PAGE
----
It’s that time of year when a lot of people are looking forward to their holidays. And lots of freelancers are either enviously  flicking through the holiday Facebook photos of the employed, or panicking about all the work that has to be done RIGHT NOW to cover you while you’re away. See, this is one of the major downsides of being freelance. No paid holiday. If you don’t work, you don’t get paid.

It is possible to take a holiday if you freelance, although it often means you either have to make a sacrifice of time, money or potentially clients. Here are your options:

A) Do the work ahead of time

This is the option I took for a long time. It basically involves doing all the work you would do if you weren’t going on holiday, in the week or two before. Many, MANY late nights and weekends working.

Pros and Cons: I won’t lie, this is a stressful option. You’ll need the holiday after you do it. On the upside, you shouldn’t lose out on your income. This option is great if you can schedule things, for example if you deal with social media or blog posts.

B) Don’t do it, and lose out

I tried this option the week before last, when I was away for a couple of days. While I’d usually do the work ahead of time, this time I gave my client notice that I wouldn’t be around for those two days and that the work would be delivered later in the week. I’m really lucky on the client front, so they were understanding and it all went without a hitch.

Pros and Cons: It’s a lot less stressful, but you’ll lose out on the money aspect.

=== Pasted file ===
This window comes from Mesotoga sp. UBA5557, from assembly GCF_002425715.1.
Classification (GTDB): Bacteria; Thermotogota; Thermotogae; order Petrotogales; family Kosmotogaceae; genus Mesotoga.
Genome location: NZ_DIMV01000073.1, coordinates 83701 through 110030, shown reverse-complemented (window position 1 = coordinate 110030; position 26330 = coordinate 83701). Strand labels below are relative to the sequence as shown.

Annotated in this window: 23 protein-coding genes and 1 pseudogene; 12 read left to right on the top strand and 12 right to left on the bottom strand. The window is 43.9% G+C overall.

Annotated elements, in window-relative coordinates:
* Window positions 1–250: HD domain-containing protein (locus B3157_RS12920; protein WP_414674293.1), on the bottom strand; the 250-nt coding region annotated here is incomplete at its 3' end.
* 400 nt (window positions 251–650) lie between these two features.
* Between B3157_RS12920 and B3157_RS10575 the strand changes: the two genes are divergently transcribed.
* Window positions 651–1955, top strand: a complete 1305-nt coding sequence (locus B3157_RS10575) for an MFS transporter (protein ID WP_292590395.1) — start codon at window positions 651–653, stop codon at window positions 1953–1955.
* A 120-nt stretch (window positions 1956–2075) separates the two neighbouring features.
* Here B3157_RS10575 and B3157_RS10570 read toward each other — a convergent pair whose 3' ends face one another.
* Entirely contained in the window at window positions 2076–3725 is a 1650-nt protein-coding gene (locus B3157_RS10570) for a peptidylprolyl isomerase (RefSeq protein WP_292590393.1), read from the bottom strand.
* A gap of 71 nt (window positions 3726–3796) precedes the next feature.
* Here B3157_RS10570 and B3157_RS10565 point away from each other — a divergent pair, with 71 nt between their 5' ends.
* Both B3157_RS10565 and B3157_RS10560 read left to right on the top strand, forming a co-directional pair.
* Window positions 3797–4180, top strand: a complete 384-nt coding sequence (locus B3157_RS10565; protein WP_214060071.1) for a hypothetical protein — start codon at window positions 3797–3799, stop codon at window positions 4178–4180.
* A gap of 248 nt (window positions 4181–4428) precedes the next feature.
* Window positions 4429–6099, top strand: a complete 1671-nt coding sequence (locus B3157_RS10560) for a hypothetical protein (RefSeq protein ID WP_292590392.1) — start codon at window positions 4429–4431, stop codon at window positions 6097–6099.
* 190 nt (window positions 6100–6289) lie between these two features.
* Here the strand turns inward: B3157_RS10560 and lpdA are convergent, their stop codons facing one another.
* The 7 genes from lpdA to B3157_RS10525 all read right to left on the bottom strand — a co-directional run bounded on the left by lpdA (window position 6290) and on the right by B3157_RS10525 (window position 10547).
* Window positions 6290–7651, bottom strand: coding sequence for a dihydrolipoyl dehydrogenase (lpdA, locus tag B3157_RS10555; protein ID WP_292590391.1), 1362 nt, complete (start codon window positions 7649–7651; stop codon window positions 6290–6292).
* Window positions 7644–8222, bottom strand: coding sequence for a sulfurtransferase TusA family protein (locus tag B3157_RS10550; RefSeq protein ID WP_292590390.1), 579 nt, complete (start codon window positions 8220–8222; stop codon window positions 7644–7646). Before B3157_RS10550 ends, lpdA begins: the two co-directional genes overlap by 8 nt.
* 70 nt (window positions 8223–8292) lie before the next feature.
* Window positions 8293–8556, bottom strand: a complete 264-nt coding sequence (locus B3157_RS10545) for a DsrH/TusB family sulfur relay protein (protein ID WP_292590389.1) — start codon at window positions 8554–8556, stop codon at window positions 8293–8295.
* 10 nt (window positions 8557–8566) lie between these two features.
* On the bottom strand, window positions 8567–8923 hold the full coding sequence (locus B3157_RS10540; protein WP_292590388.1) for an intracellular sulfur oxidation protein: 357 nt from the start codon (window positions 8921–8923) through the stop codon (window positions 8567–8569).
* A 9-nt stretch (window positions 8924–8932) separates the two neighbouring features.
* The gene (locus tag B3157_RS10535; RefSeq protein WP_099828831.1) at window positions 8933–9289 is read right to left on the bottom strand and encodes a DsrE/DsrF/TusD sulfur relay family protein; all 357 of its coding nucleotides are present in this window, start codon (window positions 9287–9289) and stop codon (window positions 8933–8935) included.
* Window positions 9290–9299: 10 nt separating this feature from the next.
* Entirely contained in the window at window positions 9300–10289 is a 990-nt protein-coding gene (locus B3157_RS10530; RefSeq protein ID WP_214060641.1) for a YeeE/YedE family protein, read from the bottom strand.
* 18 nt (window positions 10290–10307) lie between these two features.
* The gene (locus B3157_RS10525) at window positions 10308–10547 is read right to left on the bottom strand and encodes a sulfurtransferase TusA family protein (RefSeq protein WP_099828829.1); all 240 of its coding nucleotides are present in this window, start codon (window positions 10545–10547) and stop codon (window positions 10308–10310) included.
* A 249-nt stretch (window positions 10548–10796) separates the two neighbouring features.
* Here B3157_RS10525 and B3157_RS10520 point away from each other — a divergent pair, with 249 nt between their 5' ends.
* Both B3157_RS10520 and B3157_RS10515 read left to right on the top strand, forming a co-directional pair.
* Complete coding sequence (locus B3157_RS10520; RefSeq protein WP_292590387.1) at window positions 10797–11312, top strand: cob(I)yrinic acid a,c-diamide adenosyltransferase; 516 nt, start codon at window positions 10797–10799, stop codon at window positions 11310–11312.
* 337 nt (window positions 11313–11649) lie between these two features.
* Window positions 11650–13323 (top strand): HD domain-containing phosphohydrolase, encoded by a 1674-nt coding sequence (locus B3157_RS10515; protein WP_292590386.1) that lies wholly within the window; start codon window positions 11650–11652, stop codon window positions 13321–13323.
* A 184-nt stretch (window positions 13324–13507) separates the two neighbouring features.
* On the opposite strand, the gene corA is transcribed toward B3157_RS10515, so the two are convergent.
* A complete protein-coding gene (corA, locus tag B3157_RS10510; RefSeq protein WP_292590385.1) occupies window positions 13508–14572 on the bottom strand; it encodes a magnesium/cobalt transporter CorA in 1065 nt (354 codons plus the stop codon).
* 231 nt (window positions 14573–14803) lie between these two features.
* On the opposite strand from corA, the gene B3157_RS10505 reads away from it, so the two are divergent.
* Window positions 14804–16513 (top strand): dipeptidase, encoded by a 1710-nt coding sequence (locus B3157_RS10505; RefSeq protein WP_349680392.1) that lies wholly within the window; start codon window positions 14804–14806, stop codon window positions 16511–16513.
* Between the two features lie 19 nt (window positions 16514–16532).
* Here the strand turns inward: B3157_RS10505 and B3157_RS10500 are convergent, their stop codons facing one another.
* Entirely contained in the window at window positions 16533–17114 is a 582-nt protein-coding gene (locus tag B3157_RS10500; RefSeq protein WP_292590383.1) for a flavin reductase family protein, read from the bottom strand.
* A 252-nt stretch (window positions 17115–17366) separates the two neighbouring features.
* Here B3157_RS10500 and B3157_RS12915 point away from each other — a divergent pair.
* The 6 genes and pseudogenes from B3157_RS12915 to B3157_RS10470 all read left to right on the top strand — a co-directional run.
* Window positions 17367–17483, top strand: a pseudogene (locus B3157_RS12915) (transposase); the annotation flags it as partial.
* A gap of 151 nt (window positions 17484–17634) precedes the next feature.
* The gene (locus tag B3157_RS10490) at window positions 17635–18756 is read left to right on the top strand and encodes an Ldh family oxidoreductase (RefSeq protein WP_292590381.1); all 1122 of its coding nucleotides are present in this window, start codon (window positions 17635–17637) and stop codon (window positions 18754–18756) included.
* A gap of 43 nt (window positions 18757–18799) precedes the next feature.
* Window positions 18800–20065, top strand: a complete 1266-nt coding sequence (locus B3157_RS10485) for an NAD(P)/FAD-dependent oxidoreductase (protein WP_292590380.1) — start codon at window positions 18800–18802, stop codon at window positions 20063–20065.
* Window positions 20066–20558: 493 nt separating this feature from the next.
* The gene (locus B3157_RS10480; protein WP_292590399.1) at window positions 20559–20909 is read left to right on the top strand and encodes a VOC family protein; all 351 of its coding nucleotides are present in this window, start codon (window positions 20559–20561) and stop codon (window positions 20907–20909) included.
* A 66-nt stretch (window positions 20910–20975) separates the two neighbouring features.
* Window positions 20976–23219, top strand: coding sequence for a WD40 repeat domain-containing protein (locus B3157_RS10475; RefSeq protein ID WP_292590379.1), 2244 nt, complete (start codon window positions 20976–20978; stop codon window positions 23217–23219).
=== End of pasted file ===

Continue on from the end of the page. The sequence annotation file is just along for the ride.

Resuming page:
C) Outsource to a colleague

I’m lucky enough to know a few other freelancers that I’d be happy to put forward for work when I’m away.

Pros and Cons: You’ll need to make sure you trust that freelancers fully and that they understand the requirements. Also, there’s always the chance that your client might take a shine to them, which could be dangerous to your relationship with them. On the upside, a mutual agreement with another freelance to cover each other’s holiday time can be a win/win situation (as long as you’re not holidaying at the same time!). In theory, you can pay them a little less than you would, and still earn a bit, but I’m not entirely sure it’s the best way forward. This is a great option if you have a long-term relationship with a client.

D) Take your work with you

If you can do your job remotely, there’s nothing really stopping you taking your laptop with you and working wherever you go in the world.

Pros and Cons: Well, it’s not really a holiday then is it? But on the upside, you won’t lose out on earnings.

E) Take on extra work the month before or after

If you’re thinking of taking option B or C, you can make up for the lack of income during your holiday by taking on an extra project the month before or after.

Pros and Cons: It’s more work, but it makes up for that period of time when you couldn’t work.

How do you cope with taking holidays as a freelancer? Please feel free to leave your tips in the comments below!